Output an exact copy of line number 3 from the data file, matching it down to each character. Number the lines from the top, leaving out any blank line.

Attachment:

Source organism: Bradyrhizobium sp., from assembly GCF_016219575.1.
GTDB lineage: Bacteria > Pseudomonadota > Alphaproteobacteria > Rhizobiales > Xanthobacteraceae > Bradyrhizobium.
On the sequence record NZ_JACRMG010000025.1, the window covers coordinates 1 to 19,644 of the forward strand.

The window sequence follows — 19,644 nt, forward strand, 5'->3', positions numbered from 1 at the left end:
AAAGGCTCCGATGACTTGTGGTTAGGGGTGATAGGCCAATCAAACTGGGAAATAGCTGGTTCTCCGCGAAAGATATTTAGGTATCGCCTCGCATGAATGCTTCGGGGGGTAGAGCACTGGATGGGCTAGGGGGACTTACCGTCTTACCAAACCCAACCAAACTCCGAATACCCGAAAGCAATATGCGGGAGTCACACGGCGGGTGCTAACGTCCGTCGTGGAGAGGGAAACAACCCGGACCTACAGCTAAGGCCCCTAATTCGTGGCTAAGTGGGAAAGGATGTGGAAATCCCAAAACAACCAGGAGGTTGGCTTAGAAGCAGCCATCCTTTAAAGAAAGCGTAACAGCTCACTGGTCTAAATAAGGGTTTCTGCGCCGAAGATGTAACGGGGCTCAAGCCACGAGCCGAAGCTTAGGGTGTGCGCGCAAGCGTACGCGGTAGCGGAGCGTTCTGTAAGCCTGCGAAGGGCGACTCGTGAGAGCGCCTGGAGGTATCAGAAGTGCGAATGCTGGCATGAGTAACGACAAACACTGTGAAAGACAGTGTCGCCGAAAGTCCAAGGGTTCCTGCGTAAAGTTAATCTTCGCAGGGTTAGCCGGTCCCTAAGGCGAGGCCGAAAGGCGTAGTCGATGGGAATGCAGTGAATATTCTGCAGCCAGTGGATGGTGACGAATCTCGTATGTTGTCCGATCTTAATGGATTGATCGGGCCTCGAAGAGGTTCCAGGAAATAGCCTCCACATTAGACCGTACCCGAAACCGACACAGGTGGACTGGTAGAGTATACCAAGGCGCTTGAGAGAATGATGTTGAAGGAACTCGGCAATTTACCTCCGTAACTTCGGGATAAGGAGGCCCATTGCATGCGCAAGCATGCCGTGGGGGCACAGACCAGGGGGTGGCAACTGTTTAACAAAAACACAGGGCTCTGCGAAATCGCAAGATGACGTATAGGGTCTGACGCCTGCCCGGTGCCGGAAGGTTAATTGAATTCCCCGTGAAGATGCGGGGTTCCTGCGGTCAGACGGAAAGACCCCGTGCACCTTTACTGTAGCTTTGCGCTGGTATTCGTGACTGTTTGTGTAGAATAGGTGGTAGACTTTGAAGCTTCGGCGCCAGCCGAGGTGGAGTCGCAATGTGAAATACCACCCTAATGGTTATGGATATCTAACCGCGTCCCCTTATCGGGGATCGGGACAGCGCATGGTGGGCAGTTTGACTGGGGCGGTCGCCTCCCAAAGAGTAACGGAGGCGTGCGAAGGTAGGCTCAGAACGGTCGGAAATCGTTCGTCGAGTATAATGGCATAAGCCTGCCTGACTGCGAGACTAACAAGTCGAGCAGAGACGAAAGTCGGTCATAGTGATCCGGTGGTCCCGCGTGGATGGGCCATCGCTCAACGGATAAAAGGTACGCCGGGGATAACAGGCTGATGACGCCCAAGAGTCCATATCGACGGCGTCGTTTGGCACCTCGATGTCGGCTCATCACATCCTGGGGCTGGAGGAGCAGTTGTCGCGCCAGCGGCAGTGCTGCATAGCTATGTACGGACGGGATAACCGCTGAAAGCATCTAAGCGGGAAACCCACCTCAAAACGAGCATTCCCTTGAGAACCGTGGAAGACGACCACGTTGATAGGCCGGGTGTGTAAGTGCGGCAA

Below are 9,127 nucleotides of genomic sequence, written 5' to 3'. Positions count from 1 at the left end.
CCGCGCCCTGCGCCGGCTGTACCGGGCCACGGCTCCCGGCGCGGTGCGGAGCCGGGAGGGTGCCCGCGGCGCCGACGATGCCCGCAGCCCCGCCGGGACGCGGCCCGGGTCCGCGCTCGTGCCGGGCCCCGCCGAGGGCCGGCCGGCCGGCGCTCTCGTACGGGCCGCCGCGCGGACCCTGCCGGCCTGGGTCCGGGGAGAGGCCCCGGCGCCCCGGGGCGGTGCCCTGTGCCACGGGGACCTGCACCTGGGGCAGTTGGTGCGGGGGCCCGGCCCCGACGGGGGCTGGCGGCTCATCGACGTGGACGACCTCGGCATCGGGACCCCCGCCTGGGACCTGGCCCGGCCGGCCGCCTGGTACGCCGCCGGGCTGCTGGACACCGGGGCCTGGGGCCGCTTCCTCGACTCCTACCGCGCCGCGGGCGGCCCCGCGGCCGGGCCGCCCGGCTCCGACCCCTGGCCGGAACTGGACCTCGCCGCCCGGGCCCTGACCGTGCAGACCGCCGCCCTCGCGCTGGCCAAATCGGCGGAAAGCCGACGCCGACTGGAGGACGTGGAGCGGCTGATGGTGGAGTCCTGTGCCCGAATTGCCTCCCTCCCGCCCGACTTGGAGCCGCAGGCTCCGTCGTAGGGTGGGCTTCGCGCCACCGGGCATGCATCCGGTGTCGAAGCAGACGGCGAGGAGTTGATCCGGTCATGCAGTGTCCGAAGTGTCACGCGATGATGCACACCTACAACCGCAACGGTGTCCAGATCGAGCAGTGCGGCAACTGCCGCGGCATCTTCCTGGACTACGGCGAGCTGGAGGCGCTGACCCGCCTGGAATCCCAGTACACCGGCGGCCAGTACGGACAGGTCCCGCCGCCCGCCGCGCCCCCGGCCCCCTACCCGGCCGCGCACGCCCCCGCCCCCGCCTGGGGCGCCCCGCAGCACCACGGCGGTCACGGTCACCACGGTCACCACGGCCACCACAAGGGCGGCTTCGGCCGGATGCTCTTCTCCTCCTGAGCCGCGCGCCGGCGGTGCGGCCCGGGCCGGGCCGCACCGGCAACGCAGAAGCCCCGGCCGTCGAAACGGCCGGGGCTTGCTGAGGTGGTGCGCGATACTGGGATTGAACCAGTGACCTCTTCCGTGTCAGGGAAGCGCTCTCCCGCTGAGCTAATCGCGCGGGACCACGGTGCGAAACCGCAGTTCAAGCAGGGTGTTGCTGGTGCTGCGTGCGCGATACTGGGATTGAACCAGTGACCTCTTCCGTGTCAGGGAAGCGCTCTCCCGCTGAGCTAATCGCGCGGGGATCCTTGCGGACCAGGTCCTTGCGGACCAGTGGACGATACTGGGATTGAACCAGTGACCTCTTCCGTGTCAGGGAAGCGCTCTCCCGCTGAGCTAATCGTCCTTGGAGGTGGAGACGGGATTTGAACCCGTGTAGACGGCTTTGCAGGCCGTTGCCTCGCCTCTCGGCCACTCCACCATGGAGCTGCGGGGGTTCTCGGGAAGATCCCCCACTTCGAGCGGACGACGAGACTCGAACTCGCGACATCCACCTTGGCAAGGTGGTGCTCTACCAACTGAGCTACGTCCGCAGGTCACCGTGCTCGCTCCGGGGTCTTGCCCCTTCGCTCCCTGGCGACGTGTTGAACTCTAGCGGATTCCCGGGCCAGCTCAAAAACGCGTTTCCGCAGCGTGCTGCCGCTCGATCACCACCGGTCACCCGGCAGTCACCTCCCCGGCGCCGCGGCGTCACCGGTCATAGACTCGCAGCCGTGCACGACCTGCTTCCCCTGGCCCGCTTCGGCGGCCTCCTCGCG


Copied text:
On the sequence record NZ_JACRMG010000025.1, the window covers coordinates 1 to 19,644 of the forward strand.